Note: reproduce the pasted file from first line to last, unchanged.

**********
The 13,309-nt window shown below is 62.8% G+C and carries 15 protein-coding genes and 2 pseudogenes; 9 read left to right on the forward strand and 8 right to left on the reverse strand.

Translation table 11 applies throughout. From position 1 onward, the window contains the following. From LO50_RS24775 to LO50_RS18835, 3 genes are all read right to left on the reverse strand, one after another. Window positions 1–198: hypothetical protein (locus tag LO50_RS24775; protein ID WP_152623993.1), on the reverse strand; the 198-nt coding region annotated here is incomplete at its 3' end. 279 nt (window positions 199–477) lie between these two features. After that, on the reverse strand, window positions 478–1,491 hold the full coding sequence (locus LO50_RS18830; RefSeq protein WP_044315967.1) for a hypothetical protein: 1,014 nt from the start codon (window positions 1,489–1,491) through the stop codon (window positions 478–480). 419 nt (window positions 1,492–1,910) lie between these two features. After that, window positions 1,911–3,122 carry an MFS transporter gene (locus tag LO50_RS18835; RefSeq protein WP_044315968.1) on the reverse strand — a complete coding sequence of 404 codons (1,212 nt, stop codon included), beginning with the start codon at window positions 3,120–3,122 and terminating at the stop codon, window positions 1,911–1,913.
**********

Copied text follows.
The 13,309-nt window shown below is 62.8% G+C and carries 15 protein-coding genes and 2 pseudogenes; 9 read left to right on the forward strand and 8 right to left on the reverse strand.

Translation table 11 applies throughout. From position 1 onward, the window contains the following. From LO50_RS24775 to LO50_RS18835, 3 genes are all read right to left on the reverse strand, one after another. Window positions 1–198: hypothetical protein (locus tag LO50_RS24775; protein ID WP_152623993.1), on the reverse strand; the 198-nt coding region annotated here is incomplete at its 3' end. 279 nt (window positions 199–477) lie between these two features. After that, on the reverse strand, window positions 478–1,491 hold the full coding sequence (locus LO50_RS18830; RefSeq protein WP_044315967.1) for a hypothetical protein: 1,014 nt from the start codon (window positions 1,489–1,491) through the stop codon (window positions 478–480). 419 nt (window positions 1,492–1,910) lie between these two features. After that, window positions 1,911–3,122 carry an MFS transporter gene (locus tag LO50_RS18835; RefSeq protein WP_044315968.1) on the reverse strand — a complete coding sequence of 404 codons (1,212 nt, stop codon included), beginning with the start codon at window positions 3,120–3,122 and terminating at the stop codon, window positions 1,911–1,913.